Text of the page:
Valuing Learning Effects as a Real Option: Application to PEM Fuel Cells in the Indian TelcoMarket

Christian Johannes Lange & Julius Aarup Poulsen

Student thesis: Master thesis


The key purpose of this thesis is to value, purely from an economic perspective, the choice of backup power generation source presented to operators of telecommunication towers. Conventional backup power from diesel generators (DG) are compared to and challenged by one specific alternative, the proton exchange membrane (PEM) fuel cell technology. The thesis is conducted within a specific setting, the Indian telecommunication market, which is found to be an appropriate case due to three main reasons; (i) Intelligent Energy, a British-listed fuel cell manufacturer, recently announced a billion-dollar deal with the Indian telco tower operator GLT Limited to supply electricity to more than 27,000 telco sites in the coming years. Secondly (ii), telco towers in India are subject to lengthy periods of outages due to an unreliable grid-network, thus implying an extensive demand for backup power solutions, and thirdly (iii), the market is one of the biggest of its kind yet projected to grow in the coming years. Having established the Indian case, the PEM fuel cell system is compared to a conventional diesel generator through the levelized cost of energy (LCOE) model in order to determine its present cost competitiveness. The model reveals that PEM fuel cell are still far more expensive from a total cost of ownership perspective. To investigate whether the fuel cell may become a viable choice in the future, learning effects attached to repetitive production are estimated in order to evaluate potential cost reductions in the manufacturing process. Based on the historical figures on cost development and installed cumulative capacity, the learning rate for PEM fuel cells is estimated to be 23.15% for each doubling in cumulative production. Lastly, findings from both the LCOE model regarding the cost structure of the systems and the learning rate approximations are applied in a real option valuation to estimate the true cost of backup power with higher degrees of precision. Specifically, the ROV shows that the flexibility of choice between either backup power systems carries a value of 462 USD per telco site thus lowering the actual costs of backup power compared to conclusions derived through the conventional LCOE model.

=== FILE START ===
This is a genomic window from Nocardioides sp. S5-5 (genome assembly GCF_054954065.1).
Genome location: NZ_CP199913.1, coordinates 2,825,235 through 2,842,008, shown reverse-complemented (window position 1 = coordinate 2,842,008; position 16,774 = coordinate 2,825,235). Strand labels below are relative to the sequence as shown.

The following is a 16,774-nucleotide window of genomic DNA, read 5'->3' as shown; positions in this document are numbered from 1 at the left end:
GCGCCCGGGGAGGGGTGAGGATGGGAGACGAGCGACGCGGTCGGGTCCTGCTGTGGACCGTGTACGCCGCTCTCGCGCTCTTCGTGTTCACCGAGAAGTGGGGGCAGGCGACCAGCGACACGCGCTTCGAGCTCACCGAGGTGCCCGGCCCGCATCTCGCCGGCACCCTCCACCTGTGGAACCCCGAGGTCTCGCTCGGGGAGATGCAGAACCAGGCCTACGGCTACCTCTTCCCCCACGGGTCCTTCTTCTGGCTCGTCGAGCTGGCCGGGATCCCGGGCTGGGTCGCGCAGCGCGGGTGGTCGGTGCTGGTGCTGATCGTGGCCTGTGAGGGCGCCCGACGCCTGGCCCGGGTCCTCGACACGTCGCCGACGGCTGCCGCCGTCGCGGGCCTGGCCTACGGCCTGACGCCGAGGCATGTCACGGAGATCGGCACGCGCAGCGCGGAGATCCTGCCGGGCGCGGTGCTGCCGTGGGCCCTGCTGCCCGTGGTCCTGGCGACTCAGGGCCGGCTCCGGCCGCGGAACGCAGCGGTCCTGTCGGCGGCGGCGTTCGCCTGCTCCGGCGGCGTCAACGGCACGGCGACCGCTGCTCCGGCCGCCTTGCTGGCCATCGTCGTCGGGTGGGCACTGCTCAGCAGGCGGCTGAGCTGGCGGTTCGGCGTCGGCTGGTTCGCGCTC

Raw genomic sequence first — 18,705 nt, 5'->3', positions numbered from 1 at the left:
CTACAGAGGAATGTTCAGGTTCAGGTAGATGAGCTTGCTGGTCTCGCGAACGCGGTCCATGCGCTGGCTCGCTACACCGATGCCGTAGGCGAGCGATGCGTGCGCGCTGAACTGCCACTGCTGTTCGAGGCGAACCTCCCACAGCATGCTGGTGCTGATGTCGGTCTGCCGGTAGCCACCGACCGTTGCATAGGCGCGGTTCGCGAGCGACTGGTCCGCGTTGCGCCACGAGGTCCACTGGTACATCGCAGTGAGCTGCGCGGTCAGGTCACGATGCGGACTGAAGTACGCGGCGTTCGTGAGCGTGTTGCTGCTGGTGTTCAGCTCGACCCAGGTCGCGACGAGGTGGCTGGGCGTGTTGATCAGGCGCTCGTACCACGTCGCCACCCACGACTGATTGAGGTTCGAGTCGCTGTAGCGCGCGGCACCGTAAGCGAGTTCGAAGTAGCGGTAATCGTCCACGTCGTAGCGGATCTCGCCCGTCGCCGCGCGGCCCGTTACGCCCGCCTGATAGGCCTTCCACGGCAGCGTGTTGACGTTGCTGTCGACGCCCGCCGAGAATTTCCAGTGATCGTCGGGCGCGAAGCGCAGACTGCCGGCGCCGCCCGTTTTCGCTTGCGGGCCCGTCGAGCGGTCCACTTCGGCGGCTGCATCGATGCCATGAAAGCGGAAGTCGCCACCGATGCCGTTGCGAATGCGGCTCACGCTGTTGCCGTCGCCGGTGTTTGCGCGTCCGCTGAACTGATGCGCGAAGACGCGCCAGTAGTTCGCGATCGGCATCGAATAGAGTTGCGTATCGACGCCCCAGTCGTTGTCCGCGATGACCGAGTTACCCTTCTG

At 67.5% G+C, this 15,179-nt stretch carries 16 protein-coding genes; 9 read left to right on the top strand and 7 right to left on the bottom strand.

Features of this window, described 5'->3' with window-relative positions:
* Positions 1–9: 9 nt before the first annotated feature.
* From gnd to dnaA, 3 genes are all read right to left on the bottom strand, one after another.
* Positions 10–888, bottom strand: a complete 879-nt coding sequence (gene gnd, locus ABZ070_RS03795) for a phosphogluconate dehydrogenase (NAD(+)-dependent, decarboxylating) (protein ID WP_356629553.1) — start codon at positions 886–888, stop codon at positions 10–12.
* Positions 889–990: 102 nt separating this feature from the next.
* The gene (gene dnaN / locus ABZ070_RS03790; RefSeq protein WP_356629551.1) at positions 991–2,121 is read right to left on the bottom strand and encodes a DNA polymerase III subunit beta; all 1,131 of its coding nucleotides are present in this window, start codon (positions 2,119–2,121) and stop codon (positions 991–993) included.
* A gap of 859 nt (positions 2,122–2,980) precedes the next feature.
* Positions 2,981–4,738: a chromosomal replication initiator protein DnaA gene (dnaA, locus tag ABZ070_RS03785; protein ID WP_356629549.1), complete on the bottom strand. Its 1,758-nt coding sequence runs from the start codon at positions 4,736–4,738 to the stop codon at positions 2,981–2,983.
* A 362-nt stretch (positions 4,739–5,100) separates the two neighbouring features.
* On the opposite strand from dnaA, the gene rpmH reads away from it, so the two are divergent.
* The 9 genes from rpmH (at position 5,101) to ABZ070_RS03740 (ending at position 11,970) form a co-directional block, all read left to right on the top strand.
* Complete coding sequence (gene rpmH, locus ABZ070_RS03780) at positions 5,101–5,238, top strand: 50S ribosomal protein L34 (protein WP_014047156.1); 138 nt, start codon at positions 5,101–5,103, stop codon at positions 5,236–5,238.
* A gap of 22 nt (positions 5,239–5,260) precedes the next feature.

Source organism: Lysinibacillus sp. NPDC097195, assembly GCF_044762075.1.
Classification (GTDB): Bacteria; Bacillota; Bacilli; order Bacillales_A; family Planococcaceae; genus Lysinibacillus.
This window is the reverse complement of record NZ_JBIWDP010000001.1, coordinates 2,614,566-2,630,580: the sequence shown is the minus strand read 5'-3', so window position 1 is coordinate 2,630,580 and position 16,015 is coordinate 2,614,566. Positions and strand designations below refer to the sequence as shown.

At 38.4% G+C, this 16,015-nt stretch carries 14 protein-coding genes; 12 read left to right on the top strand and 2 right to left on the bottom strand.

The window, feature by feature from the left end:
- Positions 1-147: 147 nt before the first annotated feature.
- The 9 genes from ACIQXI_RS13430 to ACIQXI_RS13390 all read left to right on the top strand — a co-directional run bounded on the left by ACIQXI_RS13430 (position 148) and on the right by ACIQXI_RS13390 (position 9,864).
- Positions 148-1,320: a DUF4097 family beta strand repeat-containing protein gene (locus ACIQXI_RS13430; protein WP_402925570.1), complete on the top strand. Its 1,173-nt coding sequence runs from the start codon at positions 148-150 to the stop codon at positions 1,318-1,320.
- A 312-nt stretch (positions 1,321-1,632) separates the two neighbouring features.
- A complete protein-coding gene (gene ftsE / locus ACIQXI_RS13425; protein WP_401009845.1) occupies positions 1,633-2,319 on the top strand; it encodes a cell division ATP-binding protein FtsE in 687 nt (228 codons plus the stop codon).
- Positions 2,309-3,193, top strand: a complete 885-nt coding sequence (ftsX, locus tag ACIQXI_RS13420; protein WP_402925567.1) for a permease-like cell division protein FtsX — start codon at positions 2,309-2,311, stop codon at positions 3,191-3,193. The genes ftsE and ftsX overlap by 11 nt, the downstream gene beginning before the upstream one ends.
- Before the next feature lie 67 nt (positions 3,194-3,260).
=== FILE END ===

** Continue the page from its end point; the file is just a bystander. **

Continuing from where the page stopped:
EducationsMSc in Applied Economics and Finance, (Graduate Programme) Final Thesis
Publication date2016
Number of pages136
SupervisorsMarcus Asplund